Labor dispute means taped music for MDT 'Nutcracker'

Minnesota Dance Theatre, union musicians disagree on number of players.

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“Loyce Houlton’s Nutcracker Fantasy” by Minnesota Dance Theatre is performed at the Cowles Center.

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For just the second time in its 48-year history, one of the Twin Cities' most anticipated holiday shows will be performed to recorded music rather than a live orchestra.

"Loyce Houlton's Nutcracker Fantasy," Minnesota Dance Theatre's seasonal production at the Cowles Center, will use a taped score because MDT and the local musicians union failed to reach an agreement on the number of players needed.

The dance company offered part-time work for 23 musicians; the union negotiating committee voted that no fewer than 27 players would be needed to perform a score that composer Tchaikovsky originally intended for a full symphony.

Philip Brunelle, who has led the MDT's "Nutcracker" orchestra for the last 10 years, adapted a score for 23 musicians

"We gave an offer for 23 at a currently competitive rate that fit our budget," said Kristin Rotter, interim managing director of MDT, which, like most arts organizations, has had to trim costs. "They turned it down, and we had a deadline." She added that the pit could accommodate a few more than 23 players, but "it would be tight."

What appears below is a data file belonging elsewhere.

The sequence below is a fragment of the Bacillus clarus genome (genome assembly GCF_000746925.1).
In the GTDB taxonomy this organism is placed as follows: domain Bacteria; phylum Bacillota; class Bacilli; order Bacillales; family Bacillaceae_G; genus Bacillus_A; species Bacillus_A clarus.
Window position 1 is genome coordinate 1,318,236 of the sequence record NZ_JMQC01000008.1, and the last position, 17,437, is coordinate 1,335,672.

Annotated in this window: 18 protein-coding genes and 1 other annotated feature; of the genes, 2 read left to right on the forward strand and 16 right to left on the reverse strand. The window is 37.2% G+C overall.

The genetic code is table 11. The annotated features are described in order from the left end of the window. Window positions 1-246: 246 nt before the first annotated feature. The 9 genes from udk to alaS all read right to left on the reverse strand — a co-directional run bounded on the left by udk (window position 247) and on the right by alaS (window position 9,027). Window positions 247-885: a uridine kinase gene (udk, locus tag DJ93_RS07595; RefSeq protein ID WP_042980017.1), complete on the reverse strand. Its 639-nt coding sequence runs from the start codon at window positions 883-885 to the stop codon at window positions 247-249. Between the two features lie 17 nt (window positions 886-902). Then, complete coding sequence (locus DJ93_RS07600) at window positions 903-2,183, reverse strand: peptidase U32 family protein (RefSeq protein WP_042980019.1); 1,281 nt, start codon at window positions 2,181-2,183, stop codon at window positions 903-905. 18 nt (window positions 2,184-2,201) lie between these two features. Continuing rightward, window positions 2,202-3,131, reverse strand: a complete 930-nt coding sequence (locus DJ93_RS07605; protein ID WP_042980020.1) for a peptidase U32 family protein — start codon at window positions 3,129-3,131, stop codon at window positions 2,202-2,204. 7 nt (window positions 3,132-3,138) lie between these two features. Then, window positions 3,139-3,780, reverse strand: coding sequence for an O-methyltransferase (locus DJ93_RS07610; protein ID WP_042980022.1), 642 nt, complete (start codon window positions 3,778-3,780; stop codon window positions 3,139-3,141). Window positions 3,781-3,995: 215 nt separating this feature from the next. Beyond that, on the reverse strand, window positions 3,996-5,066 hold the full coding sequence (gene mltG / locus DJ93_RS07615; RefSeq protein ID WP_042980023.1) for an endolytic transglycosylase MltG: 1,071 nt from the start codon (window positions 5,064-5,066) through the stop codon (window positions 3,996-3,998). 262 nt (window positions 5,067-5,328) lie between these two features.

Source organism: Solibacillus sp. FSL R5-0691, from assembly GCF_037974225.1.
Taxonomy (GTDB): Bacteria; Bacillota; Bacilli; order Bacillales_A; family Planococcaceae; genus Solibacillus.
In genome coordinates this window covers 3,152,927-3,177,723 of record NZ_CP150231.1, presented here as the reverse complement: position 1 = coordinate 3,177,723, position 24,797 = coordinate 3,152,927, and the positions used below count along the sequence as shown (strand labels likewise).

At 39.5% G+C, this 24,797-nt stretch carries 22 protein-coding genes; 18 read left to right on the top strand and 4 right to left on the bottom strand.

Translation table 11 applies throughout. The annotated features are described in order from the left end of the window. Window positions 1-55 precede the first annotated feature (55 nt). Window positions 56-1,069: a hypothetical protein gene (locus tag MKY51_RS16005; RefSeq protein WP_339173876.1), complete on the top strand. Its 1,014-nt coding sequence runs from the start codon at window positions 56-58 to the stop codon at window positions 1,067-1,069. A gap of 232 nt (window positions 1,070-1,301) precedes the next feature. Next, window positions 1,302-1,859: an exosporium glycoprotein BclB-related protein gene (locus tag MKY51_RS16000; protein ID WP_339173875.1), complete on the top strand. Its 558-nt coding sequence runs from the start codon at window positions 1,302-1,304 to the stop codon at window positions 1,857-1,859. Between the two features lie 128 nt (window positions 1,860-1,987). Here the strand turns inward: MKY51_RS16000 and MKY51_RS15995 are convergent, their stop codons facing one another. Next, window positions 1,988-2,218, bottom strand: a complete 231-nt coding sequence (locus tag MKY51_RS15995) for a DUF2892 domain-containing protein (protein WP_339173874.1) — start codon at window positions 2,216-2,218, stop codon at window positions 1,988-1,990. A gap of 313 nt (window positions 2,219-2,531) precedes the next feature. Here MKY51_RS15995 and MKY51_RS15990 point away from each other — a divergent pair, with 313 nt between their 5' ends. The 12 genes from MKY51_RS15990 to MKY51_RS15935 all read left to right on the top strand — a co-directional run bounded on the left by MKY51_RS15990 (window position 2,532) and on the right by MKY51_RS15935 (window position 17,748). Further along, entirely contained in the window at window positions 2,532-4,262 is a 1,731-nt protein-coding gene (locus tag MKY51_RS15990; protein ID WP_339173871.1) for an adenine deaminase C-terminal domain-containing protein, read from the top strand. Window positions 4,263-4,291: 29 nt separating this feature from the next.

Union president Brad Eggen countered that MDT refused to meet with the committee.

"We were willing to present a proposal within their budget, but you can't negotiate if they won't meet," Eggen said. "I have musicians willing to work on the cheap, but it's got to be artistically satisfying, and no professional company has ever put this on with less than 29."

Rotter also said that while MDT used to perform its "Nutcracker" at the 2,181-seat State Theatre with 40-plus musicians, the Cowles Center's Goodale Theater has just under 500 seats, so a smaller orchestra would be more appropriate for the space. Last year, not long after the Cowles Center's opening, the "Nutcracker" was performed with taped music because the mechanical lift stage allowing for an orchestra pit was not yet completed.

Brunelle called the situation "very sad. There are always two sides to a story, and it is never one side totally right and one side totally wrong."

Margie Simon, a public relations consultant and longtime fan of MDT, said she wouldn't be buying "Nutcracker" tickets this year. "I love the ballet, but live music provides the difference between being entertained and being enthralled," she said.

Kristin Tillotson • 612-673-7046

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